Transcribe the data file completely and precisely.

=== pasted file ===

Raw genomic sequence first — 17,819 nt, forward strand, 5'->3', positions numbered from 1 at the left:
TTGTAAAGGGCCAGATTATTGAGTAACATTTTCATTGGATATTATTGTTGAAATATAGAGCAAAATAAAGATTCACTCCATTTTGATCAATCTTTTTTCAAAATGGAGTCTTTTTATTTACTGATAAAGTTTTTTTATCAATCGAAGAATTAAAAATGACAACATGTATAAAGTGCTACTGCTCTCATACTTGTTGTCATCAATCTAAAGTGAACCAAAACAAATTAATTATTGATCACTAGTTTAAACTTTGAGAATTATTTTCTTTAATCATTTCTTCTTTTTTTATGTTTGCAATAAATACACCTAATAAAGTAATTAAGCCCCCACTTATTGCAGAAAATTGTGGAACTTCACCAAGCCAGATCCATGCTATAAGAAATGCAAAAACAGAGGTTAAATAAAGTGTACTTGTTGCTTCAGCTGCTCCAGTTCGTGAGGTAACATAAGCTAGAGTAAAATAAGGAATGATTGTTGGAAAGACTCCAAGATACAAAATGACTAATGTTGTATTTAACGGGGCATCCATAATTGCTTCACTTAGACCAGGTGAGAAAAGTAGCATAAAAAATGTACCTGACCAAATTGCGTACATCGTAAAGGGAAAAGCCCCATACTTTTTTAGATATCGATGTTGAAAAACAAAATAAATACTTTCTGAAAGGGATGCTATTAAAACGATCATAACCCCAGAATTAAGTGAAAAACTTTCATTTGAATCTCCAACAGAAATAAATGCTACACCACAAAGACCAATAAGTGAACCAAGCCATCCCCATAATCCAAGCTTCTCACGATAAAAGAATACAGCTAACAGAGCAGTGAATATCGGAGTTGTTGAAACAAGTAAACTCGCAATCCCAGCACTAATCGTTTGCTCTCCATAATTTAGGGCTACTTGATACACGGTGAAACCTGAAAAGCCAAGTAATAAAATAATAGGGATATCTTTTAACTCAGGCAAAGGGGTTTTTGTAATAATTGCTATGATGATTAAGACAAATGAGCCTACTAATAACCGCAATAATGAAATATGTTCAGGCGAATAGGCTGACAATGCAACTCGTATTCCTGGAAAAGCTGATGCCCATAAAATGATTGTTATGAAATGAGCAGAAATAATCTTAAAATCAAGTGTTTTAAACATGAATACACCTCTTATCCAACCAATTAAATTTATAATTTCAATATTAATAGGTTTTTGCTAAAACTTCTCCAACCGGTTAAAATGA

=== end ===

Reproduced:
Raw genomic sequence first — 17,819 nt, forward strand, 5'->3', positions numbered from 1 at the left:
TTGTAAAGGGCCAGATTATTGAGTAACATTTTCATTGGATATTATTGTTGAAATATAGAGCAAAATAAAGATTCACTCCATTTTGATCAATCTTTTTTCAAAATGGAGTCTTTTTATTTACTGATAAAGTTTTTTTATCAATCGAAGAATTAAAAATGACAACATGTATAAAGTGCTACTGCTCTCATACTTGTTGTCATCAATCTAAAGTGAACCAAAACAAATTAATTATTGATCACTAGTTTAAACTTTGAGAATTATTTTCTTTAATCATTTCTTCTTTTTTTATGTTTGCAATAAATACACCTAATAAAGTAATTAAGCCCCCACTTATTGCAGAAAATTGTGGAACTTCACCAAGCCAGATCCATGCTATAAGAAATGCAAAAACAGAGGTTAAATAAAGTGTACTTGTTGCTTCAGCTGCTCCAGTTCGTGAGGTAACATAAGCTAGAGTAAAATAAGGAATGATTGTTGGAAAGACTCCAAGATACAAAATGACTAATGTTGTATTTAACGGGGCATCCATAATTGCTTCACTTAGACCAGGTGAGAAAAGTAGCATAAAAAATGTACCTGACCAAATTGCGTACATCGTAAAGGGAAAAGCCCCATACTTTTTTAGATATCGATGTTGAAAAACAAAATAAATACTTTCTGAAAGGGATGCTATTAAAACGATCATAACCCCAGAATTAAGTGAAAAACTTTCATTTGAATCTCCAACAGAAATAAATGCTACACCACAAAGACCAATAAGTGAACCAAGCCATCCCCATAATCCAAGCTTCTCACGATAAAAGAATACAGCTAACAGAGCAGTGAATATCGGAGTTGTTGAAACAAGTAAACTCGCAATCCCAGCACTAATCGTTTGCTCTCCATAATTTAGGGCTACTTGATACACGGTGAAACCTGAAAAGCCAAGTAATAAAATAATAGGGATATCTTTTAACTCAGGCAAAGGGGTTTTTGTAATAATTGCTATGATGATTAAGACAAATGAGCCTACTAATAACCGCAATAATGAAATATGTTCAGGCGAATAGGCTGACAATGCAACTCGTATTCCTGGAAAAGCTGATGCCCATAAAATGATTGTTATGAAATGAGCAGAAATAATCTTAAAATCAAGTGTTTTAAACATGAATACACCTCTTATCCAACCAATTAAATTTATAATTTCAATATTAATAGGTTTTTGCTAAAACTTCTCCAACCGGTTAAAATGA